Virus billing worth keeping close tabs on
Many people beset with high — and increasing — health-insurance premiums have little sympathy for the business challenges faced by insurance companies.
That’s human nature, and that attitude/viewpoint is not likely to change.
But a coronavirus-testing billing situation uncovered by the New York Times is justification for health care consumers, as well as federal and state lawmakers and top appointed officials on both levels, to take notice on behalf of remedial options that might be available.
And what has happened on the coronavirus-testing front should propel the same lawmakers and officials to look into other areas of health care billing — to determine what other billing practices might merit serious scrutiny.
Back to the Times’ coronavirus-testing price examination conducted by investigative reporter Sarah Kliff, whose reporting focuses on the American health care system and how it works for patients:
Kliff found that an Irving, Texas, diagnostic lab had been billing insurers $2,315 for individual coronavirus tests for which major diagnostic labs charge $100 — some even as little as $50. In several cases, that same Texas lab upped the price to $6,946 when the lab said it mistakenly charged patients three times the base rate.
Beyond the lab in question, the Times’ report pointed out a chain of emergency rooms in Texas and Oklahoma have regularly charged patients $500 to $990 for coronavirus tests and that a small hospital in Colorado and a laboratory in New Jersey also have come to insurers’ attention due to their especially high bills for those tests.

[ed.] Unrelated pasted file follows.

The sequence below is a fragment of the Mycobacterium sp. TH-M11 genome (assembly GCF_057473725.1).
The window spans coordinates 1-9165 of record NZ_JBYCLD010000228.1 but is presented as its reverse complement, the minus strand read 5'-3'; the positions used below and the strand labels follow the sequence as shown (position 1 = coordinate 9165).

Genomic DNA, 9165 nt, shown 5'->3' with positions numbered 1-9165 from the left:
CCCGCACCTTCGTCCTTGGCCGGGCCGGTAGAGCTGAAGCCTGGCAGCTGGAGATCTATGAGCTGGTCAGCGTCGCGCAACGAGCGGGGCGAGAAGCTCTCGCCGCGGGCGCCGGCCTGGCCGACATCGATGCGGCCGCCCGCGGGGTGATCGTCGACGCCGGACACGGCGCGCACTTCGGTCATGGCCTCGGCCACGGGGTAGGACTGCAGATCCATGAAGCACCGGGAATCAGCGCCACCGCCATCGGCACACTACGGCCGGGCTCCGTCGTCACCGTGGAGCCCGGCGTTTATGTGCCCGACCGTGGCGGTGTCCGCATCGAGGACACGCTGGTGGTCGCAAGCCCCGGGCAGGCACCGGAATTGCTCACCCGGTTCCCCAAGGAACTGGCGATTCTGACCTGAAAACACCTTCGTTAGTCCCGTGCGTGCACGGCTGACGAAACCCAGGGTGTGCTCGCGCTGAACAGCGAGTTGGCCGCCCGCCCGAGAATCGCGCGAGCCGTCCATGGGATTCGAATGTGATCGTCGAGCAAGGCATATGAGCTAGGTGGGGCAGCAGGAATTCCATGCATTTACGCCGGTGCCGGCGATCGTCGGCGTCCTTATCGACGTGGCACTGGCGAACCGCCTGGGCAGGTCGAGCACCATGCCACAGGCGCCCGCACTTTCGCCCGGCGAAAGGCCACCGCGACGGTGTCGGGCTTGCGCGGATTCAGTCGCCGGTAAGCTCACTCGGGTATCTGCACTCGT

Those excessive prices eventually translate into higher health insurance premiums that individuals, companies and other entities pay.
From a financial standpoint, everyone loses except those being paid the excessive fees. Much more scrutiny needs to be given to this coronavirus issue.
According to Kliff’s reporting, one national health plan also was surprised to learn that the Irving, Texas, lab had added a fee for sexually transmitted disease testing onto some coronavirus bills.
Some Americans harbor total distrust of the news media. That is unfortunate, because most news entities strive to be fair and informative and try to balance their coverage among various viewpoints. What did an example of responsible reporting like Kliff’s, in this instance, accomplish? Consider:
In connection with the Times’ report, the Irving, Texas, lab said the $2,315 price was the result of “human error” that occurred when a billing department employee entered the wrong price into an internal system. It is interesting that the lab didn’t have a “backstop” to quickly identify such errors.
The lab said it reduced the price to $500 after one insurance plan flagged the price in mid-April, then reached out to the Times, saying that it had once again reduced the coronavirus-testing price, this time to $300. That still is $200 more than what many entities currently charge.
Everyone is entitled to his or her own opinion regarding health-insurance companies, but people should not ignore the broader picture that the Times exposed.
Everyone’s wallet and pocketbook has a stake in such valid news media scrutiny.